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Most investors measure the health of the economy by focusing on one metric: The Dow Jones Industrial Average.

That's unfortunate, and not because the Dow is made up of a small group of companies with names like General Motors and Citigroup (NYSE: C  ) -- which I'd hope aren't reflective of the broader health of the nation.

It's unfortunate because most of the chaos we've experienced over the past 18 months has been in the credit markets, which are obscure beasts that rarely get much attention. There seems to be little interest in having a caption at the bottom of MSNBC's newscast that says "Watching the LIBOR OIS spread."

But this is where all the action is  
Yes, we've all enjoyed the recent stock rally. But it's the recovery in credit markets that's really been impressive.

Looking at a basket of credit-market statistics shows that we've not only improved markedly since last fall, but are almost back to levels considered "normal." Have a look:


Brief Description

High Last Fall*



 1-month LIBOR


Common measure of interbank lending -- higher levels show banks are scared of each other.



Shouldn't be much above Fed funds rate -- currently 0 to 25

TED Spread


Spread between 3-month Treasury bills and LIBOR (see more).






LIBOR minus Overnight Index Swap -- a key measure of how banks view the soundness of other banks.




A2/P2 Spread


Spread between high-quality and low- quality non-financial commercial paper -- measure of default risk.




*Basis points.

The stabilization in credit markets is encouraging for a few reasons:

  • The bulk of our economic pain -- from unemployment to stock swoons -- is ultimately linked back to the credit markets in one way or another.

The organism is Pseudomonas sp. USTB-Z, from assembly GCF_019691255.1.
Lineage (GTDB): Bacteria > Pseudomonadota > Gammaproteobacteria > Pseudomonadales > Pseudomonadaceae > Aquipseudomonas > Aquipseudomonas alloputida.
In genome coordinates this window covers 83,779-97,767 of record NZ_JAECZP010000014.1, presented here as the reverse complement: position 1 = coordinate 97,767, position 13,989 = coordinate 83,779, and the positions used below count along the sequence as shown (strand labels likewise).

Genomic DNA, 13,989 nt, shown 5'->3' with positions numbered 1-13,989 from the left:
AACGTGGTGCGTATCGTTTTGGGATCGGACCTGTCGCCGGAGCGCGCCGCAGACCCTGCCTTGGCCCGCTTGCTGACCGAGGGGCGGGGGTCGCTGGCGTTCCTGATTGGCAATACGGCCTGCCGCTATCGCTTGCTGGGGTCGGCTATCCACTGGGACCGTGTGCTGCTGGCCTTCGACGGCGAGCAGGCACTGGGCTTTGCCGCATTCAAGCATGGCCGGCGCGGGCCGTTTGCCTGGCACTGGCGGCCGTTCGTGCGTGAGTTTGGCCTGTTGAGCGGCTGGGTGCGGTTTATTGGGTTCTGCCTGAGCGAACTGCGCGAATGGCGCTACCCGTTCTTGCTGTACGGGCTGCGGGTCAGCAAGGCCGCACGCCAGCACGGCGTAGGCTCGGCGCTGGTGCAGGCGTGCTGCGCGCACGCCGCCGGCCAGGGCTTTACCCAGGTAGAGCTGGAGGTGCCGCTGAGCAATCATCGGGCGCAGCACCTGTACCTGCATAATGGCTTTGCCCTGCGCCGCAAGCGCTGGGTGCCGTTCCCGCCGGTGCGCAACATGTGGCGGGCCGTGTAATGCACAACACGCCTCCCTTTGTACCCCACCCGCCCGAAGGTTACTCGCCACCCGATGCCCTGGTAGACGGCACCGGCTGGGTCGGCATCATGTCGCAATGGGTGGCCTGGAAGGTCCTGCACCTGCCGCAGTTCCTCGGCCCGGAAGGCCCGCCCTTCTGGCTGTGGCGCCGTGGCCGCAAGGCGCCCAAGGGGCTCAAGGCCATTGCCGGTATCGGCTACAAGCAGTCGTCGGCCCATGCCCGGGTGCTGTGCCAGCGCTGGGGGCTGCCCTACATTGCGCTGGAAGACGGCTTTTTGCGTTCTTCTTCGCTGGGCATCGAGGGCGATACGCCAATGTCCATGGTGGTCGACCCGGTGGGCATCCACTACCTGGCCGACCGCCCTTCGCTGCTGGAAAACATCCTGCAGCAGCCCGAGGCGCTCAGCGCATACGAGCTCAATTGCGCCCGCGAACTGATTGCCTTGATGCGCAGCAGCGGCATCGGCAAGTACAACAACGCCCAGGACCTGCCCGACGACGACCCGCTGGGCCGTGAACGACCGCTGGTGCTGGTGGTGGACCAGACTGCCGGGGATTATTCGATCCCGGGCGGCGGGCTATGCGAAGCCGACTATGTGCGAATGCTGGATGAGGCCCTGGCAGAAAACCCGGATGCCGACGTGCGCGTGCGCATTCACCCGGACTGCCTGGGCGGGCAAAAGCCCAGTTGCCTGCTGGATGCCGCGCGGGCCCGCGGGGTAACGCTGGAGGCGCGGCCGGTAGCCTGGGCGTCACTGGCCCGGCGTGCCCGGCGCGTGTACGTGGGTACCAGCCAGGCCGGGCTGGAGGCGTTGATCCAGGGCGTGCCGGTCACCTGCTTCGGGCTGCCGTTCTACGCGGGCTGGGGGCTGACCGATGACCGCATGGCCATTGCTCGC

• Much of the downturn has been a factor of fear, uncertainty, and a lack of trust. The return to normal credit spreads shows most of this fear is abating.  

Consequently -- and reflecting pent-up demand -- the rush back into the credit markets has been a powerful one. In the past month, companies have been flooding the bond market to raise debt in amounts that would have been unfathomable late last year. Have a look:


Amount of Debt Offered

Dow Chemical (NYSE: DOW  )

$6 billion

Microsoft (Nasdaq: MSFT  )

$3.75 billion

Bank of America (NYSE: BAC  )

$3 billion

American Express (NYSE: AXP  )

$3 billion

JPMorgan Chase (NYSE: JPM  )

$2.5 billion

Goldman Sachs (NYSE: GS  )

$2 billion

Odds are not one of these companies could raise a penny at anything less than ridiculous interest rates when credit market hysteria peaked last fall. The renewed credit health is a big, big deal that isn't getting enough attention these days.

But can it last?
The improvements have been so phenomenal that FDIC Chairman Sheila Bair recently (and courageously) claimed: "The liquidity crisis is over."

That's quite bold. Investors could have also called the liquidity crisis "over" in the fall of 2007, and the spring of 2008. Similarly, in April 2007, then-Treasury Secretary Hank Paulson proudly claimed "the housing market is at or near the bottom." That brave call, uh, didn't work out so well.

Since markets contain so many moving parts, bottoms (and tops) are notoriously hard to predict, and are usually blind guesses. No one has a clue whether we've truly seen the final bottom in credit markets.  

What is fairly certain is that the health of credit markets going forward will be a balancing act between two forces:

  • The Fed and Treasury implementing enough policies to convince investors that they won't let credit markets disintegrate on their own, as happened in the days after Lehman Brothers' collapse.
  • Those policies actually working.

Cross your fingers. Prepare for the worst. Hope for the best.